Tue, Sep 10, 2013.
Well, another question solved. I always wondered what The Guess Who was singing about on their cut So Long, Bannatyne from the 1971 album of the same name. Turns out it's an avenue in Winnipeg, and it also turns out it was named after Amanda Rheaume's great-great-grandfather, one of the founders of Manitoba, a pal of Louis Riel's, and the subject of her own AGB Bannatyne. It's one of several family history songs on the Ottawa roots performer's new album, Keep A Fire. If you dig deep enough, you can usually find a pretty interesting character among your ancestors, and Rheaume didn't have to go far for inspiration on either side of her parental past.
Bannatyne was quite the rebel, already the subject of lots of biographical material, and Rheume found enough family stories to fill much of the album. She interviewed her kin to find out more, and to be able to put their stories in perspective with her own life. The song Ancient Rime was the initial inspiration, which came to her after flying over the Northwest Passage to go play for troops in the far north. She knew that her own grandfather had been a navigator on HMCS Labrador, the first vessel to circumnavigate North America in one voyage. She actually knew him, had memories and love to share, and you can feel the sincerity in the project when she sings "I flew the Northwest Passage a lifetime after you."
Who knows, maybe everybody could find such touching stories if they went back a few generations, but Rheume seems to have a remarkable amount. Keep A Fire In The Rain tells about her Metis heritage and Ojibway great grandmother, shunned because of her mixed race relationship. Not This Time is about a terrifying journey of her father's side of the family a couple of generations back, mother and children being towed on a barge across Great Slave Lake, set adrift when a storm hits. Wrapping up the project in a tribute song, You Walk Beside Me, Rheaume sings about the pride she feels when thinking about one great grandmother, but you can tell that goes for all the relatives she writes about here.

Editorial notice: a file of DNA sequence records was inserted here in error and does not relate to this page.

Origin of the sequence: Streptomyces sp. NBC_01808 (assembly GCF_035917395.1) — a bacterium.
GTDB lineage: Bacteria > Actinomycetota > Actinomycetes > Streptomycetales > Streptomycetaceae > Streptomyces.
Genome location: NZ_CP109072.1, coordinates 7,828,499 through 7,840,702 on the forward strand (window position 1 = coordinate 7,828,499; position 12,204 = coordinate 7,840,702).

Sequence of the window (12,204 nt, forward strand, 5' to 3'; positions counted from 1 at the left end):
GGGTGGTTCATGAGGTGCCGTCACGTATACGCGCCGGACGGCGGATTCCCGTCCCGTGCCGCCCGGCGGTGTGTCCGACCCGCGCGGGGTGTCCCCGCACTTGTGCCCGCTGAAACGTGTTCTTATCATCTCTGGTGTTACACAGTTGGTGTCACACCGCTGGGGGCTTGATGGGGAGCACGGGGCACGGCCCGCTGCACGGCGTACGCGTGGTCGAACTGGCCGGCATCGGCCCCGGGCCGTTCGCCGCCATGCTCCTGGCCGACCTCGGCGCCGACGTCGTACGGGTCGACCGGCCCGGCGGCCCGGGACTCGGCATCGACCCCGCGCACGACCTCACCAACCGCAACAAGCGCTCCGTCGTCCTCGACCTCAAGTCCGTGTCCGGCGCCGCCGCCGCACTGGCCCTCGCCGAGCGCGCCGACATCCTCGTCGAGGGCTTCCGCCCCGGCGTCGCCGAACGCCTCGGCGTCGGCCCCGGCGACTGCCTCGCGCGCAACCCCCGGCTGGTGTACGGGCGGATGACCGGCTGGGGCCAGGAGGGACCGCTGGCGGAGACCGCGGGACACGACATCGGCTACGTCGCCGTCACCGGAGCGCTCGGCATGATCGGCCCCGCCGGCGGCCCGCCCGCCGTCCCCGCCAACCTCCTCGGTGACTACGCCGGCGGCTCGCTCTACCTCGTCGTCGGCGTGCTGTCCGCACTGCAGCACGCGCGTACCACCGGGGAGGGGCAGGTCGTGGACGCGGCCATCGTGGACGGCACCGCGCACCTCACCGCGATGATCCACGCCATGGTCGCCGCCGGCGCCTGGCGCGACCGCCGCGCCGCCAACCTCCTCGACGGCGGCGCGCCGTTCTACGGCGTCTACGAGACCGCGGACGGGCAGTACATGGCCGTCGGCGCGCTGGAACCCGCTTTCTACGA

Rheaume's bringing her whole family, or at least their stories, to New Brunswick over the next couple of weeks. Wednesday, Sept. 11, she's at the Red Herring in St. Andrews. Then it's Woodstock on Thursday the 12th, at Colin's Log Cabin Diner. Friday night, she's off to Moncton and Plan B. After some Nova Scotia dates, Rheaume drops back in on her way back to Ontario, playing the Creekview Restaurant in Gagetown on Thursday, Sept. 19.
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Bob Mersereau has been covering music, and the East Coast Music Scene since 1985 for CBC. He's a veteran scene-maker at the ECMA's, knows where the best shows and right parties are happening, and more importantly, has survived to tell the tales. His weekly East Coast music column is heard on Shift on Radio 1 in New Brunswick each Wednesday at 4'45. He's also the author of two national best-selling books, The Top 100 Canadian Albums (2007) and The Top 100 Canadian Singles (2010).